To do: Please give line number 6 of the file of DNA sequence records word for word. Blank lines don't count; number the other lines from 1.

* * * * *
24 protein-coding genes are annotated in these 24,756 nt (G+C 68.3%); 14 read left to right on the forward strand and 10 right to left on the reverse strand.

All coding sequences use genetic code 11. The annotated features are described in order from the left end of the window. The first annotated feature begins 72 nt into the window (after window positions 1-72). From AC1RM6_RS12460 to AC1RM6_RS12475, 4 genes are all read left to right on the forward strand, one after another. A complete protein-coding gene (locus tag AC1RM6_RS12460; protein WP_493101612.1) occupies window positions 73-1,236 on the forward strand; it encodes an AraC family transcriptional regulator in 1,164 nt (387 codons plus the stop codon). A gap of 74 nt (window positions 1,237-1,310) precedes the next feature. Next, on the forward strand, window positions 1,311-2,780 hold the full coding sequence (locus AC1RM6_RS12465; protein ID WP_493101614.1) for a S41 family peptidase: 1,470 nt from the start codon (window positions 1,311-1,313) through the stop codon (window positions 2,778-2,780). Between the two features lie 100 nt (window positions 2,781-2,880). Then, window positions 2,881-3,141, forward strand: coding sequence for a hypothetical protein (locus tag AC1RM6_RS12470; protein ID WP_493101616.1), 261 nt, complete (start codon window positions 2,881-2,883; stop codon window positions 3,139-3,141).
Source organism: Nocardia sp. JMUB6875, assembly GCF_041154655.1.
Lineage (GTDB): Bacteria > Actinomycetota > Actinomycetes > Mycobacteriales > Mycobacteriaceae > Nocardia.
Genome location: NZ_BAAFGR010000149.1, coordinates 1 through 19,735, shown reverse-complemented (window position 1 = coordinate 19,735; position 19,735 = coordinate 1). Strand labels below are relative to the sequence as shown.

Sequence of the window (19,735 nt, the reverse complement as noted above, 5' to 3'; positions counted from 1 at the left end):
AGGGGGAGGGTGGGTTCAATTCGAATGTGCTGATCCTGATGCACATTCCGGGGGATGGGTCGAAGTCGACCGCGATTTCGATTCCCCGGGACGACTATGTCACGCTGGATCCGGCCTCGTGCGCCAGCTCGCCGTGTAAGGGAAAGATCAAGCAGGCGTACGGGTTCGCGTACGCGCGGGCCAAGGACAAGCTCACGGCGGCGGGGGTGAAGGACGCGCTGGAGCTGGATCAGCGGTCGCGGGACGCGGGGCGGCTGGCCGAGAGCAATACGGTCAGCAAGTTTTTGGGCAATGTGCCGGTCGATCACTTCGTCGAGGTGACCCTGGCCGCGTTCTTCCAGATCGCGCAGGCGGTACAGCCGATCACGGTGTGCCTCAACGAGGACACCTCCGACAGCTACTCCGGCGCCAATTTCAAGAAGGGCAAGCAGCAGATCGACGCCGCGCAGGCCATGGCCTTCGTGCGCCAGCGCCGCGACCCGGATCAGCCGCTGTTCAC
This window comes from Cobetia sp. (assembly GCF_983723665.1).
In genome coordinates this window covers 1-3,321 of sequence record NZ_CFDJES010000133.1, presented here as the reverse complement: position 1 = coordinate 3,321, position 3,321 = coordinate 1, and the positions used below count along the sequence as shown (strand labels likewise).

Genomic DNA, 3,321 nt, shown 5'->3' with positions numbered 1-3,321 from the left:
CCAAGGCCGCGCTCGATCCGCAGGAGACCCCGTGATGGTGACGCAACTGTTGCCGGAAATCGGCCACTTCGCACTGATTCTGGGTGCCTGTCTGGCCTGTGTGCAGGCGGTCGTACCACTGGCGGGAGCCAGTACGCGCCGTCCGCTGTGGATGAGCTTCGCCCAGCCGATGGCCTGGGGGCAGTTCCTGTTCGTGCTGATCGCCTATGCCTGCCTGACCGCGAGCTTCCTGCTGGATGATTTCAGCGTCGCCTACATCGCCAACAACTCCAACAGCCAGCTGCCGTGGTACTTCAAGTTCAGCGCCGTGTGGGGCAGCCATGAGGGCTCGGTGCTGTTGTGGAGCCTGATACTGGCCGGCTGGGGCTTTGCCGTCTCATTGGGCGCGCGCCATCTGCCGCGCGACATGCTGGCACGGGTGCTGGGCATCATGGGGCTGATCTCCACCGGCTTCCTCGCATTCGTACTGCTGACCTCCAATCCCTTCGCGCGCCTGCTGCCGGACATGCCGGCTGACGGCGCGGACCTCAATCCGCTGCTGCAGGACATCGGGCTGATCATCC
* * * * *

Sequence of the window (19,735 nt, the reverse complement as noted above, 5' to 3'; positions counted from 1 at the left end):